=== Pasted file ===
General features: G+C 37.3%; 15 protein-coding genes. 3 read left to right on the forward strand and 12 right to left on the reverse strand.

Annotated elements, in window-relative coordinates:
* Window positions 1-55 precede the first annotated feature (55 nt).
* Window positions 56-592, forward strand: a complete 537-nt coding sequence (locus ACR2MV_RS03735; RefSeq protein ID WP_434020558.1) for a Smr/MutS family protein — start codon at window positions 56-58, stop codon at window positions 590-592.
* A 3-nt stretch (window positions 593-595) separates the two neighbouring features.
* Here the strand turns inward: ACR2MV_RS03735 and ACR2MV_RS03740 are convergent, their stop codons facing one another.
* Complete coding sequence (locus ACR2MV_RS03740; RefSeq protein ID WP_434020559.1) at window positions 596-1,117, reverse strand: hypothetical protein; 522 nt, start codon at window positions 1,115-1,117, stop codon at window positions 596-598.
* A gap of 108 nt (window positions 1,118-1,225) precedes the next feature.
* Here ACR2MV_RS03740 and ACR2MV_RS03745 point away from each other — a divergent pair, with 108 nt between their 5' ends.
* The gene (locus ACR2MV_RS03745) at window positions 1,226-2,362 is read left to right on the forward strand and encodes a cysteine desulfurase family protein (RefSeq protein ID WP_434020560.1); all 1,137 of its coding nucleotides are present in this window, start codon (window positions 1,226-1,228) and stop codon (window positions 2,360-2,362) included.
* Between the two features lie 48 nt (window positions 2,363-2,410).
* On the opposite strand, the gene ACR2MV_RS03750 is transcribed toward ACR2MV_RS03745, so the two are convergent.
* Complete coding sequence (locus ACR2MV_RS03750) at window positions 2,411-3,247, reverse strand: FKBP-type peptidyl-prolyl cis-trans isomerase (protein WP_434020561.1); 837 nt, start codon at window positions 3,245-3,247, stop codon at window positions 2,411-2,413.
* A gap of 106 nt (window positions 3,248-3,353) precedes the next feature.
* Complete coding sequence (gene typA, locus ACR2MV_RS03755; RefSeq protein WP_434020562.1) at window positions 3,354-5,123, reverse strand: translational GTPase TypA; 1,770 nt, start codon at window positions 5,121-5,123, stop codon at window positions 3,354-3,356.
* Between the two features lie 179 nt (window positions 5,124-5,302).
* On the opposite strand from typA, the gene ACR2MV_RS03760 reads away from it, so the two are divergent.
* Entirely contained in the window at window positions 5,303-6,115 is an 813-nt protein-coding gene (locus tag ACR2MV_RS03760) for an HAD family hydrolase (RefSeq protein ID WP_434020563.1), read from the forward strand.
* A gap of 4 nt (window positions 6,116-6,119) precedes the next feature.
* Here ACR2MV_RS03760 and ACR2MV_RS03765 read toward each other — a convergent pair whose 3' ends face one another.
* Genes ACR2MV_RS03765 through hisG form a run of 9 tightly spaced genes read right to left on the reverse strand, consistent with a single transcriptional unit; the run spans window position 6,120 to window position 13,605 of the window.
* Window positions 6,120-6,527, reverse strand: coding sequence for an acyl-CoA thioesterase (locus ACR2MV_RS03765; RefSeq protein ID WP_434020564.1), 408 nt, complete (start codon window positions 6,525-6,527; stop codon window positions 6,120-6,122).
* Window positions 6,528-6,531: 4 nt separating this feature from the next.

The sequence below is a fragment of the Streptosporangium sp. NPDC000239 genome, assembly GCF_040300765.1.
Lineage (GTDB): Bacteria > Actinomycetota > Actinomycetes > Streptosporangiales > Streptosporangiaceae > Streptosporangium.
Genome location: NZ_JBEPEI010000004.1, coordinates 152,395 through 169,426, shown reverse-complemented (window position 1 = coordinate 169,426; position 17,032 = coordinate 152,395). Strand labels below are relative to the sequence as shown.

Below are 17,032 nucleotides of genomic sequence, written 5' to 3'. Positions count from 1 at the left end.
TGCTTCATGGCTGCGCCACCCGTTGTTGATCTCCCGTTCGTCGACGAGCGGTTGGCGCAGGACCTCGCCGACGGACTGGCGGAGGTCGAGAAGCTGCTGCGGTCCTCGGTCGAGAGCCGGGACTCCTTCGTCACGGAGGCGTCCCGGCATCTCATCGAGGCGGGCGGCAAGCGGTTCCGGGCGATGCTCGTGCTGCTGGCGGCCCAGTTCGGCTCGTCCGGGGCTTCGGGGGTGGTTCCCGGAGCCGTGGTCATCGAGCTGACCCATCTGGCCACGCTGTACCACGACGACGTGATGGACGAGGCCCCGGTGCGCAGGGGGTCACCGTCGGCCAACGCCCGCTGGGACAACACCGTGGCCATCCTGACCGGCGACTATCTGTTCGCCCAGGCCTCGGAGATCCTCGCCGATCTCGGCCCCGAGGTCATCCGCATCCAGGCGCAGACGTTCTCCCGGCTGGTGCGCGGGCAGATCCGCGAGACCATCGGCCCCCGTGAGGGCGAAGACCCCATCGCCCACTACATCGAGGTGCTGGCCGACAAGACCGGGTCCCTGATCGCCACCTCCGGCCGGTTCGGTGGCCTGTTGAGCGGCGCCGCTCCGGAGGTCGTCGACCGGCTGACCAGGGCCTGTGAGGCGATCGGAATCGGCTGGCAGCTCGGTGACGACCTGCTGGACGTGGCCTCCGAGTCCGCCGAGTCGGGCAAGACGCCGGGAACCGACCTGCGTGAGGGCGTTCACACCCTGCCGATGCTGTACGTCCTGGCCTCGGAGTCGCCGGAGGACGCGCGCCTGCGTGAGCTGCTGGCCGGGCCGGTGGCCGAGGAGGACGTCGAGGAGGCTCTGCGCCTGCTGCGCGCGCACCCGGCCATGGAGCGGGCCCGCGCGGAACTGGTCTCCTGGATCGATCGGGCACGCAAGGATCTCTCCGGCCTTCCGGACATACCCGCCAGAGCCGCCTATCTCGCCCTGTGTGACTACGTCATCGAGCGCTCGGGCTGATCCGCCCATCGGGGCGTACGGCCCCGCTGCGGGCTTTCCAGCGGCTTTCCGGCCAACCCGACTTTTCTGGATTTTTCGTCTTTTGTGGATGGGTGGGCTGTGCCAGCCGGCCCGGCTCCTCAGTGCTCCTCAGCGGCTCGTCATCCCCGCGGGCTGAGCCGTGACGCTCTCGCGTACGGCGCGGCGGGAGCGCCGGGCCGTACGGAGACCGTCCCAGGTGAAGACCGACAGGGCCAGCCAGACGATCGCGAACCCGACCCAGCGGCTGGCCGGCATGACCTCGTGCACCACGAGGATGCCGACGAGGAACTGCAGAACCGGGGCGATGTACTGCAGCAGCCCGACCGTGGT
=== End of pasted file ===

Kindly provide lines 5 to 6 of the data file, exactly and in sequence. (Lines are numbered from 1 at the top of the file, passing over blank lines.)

* A 3-nt stretch (window positions 593-595) separates the two neighbouring features.
* Here the strand turns inward: ACR2MV_RS03735 and ACR2MV_RS03740 are convergent, their stop codons facing one another.